Our daily experience is shaped by just a handful of senses. These intercepted cues help us understand our surrounding environment and, for many animals, provide crucial inputs to make decisions about food sources, mates, and potential threats. Most all organisms collect data from their environment to make choices, and the field of sensory ecology aims to learn more about how organisms send, receive, and interpret sensory signals.
Many practical applications can be discovered or enhanced from a greater understanding of how organisms process sensory information, ranging from aiding human conditions to conservation biology and pest management. The latter holds opportunities that can improve pest management strategies by leveraging the target organism’s sensory system to meet management goals.
The sensory modality of choice for agricultural pest management has generally been olfaction, through the use of message-carrying chemical signals, or semiochemicals. Semiochemicals have successfully controlled many forest, orchard, and crop insects by altering insect behavior such as attracting them to traps, or repelling them from areas. These synthetically made chemical compounds can smell like sex pheromones or host plants to attract insects to traps, or send the signal that there are no suitable host plants in a treated area. Although chemical communication is one of the dominate sensory modalities for insects, applied sensory ecologists take a multimodal approach in the hopes of activating additional sensory modalities to increase treatment efficacy.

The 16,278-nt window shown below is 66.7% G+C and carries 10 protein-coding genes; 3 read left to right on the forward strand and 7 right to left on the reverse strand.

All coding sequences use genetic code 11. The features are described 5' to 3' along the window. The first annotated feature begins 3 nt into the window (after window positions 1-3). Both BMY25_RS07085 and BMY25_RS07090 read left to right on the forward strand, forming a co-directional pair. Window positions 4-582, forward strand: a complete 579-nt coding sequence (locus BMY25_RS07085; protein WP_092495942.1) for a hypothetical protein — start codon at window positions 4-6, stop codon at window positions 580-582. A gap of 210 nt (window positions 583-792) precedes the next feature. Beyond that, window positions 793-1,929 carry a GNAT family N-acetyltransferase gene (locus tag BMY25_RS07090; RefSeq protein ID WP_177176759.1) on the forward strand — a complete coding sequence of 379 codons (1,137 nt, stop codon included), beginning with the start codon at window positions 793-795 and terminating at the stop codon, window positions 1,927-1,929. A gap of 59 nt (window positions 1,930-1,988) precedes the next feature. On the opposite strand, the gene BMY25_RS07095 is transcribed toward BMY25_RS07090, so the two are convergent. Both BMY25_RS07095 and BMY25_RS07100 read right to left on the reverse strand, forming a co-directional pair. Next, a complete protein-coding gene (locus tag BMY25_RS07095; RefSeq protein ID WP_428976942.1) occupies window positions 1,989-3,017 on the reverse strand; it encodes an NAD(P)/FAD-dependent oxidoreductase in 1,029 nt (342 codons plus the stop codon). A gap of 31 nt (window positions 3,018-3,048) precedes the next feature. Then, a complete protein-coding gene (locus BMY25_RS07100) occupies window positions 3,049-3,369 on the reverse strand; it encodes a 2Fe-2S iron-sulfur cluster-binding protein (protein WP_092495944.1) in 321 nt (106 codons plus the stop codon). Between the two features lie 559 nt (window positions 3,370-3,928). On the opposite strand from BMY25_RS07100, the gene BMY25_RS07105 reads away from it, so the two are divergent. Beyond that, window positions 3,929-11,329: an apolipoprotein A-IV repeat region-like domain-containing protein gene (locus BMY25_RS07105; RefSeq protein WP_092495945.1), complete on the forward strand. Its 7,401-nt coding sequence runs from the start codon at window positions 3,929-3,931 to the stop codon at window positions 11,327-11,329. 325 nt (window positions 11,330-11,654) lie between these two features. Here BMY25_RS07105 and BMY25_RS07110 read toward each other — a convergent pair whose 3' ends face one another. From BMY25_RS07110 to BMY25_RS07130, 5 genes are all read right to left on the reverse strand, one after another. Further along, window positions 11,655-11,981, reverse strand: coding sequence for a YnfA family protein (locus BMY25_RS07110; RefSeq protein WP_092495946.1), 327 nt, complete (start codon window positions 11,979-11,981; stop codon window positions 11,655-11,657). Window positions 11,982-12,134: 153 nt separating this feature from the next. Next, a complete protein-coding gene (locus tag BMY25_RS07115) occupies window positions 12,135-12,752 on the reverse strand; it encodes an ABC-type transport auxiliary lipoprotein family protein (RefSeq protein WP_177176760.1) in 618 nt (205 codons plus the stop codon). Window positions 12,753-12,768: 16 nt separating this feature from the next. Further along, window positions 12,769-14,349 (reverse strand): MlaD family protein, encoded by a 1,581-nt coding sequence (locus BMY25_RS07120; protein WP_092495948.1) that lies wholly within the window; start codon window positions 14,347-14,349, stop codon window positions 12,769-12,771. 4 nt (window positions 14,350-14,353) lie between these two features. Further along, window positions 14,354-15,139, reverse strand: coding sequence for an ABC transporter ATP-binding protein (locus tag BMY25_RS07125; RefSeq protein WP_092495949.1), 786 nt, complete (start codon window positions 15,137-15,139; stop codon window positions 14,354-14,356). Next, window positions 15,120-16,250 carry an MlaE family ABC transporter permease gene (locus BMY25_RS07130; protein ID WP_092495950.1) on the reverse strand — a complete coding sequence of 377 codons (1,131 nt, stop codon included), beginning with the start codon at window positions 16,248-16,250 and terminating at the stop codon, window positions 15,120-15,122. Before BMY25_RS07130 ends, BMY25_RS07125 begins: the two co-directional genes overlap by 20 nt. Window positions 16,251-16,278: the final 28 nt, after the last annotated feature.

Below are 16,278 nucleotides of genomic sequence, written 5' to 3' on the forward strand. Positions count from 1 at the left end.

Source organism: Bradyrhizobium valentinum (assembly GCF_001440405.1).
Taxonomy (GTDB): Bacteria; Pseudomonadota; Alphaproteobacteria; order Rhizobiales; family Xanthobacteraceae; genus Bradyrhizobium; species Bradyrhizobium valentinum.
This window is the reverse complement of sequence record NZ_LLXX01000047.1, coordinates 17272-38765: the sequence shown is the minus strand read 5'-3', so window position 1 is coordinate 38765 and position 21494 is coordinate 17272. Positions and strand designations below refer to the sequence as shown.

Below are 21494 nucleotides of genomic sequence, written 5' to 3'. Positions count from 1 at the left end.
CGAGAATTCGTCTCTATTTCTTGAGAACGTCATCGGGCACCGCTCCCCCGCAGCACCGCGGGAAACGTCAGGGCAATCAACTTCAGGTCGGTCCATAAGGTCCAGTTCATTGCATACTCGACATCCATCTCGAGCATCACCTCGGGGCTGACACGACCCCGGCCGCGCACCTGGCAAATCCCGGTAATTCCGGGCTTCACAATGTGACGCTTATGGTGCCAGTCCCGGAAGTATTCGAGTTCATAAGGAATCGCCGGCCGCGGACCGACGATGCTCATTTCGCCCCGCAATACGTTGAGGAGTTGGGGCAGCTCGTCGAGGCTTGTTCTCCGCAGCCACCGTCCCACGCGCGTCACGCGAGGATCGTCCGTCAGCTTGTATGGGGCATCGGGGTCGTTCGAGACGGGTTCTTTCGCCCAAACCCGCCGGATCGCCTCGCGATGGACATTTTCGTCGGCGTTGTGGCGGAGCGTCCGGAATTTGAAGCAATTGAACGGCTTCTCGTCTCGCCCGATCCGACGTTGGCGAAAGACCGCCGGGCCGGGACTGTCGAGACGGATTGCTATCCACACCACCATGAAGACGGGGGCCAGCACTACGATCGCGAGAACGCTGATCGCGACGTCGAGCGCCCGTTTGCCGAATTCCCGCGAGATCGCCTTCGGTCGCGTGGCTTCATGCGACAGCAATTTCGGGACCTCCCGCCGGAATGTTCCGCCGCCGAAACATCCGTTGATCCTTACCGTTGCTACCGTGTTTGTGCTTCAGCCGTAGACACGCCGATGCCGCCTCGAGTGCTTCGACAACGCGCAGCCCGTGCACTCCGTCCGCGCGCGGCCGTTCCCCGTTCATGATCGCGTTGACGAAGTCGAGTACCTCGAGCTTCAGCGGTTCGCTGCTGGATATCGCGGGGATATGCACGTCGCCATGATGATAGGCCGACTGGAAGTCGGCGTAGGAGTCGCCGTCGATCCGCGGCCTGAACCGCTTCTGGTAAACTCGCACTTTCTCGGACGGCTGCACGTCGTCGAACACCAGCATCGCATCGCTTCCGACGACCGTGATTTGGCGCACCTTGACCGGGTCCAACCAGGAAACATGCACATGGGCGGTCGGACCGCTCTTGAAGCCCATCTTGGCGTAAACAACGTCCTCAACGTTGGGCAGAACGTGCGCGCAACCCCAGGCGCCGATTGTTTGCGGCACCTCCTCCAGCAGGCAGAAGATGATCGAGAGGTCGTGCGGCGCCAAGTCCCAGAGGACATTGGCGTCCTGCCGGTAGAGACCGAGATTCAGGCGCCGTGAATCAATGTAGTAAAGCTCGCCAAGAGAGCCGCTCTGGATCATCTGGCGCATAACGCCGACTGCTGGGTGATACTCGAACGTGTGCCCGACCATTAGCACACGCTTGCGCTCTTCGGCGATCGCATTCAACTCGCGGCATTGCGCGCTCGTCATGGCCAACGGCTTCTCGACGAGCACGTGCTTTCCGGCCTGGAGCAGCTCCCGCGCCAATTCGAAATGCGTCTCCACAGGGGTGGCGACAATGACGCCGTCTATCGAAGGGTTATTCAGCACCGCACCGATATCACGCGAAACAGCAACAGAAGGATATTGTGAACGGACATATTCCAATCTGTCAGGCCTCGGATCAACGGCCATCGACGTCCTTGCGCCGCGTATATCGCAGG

All of these interactions provide a wealth of basic and applied questions to investigate. By learning more about how organisms communicate, my goal is to develop innovative solutions for agricultural and forest pest control and conservation purposes.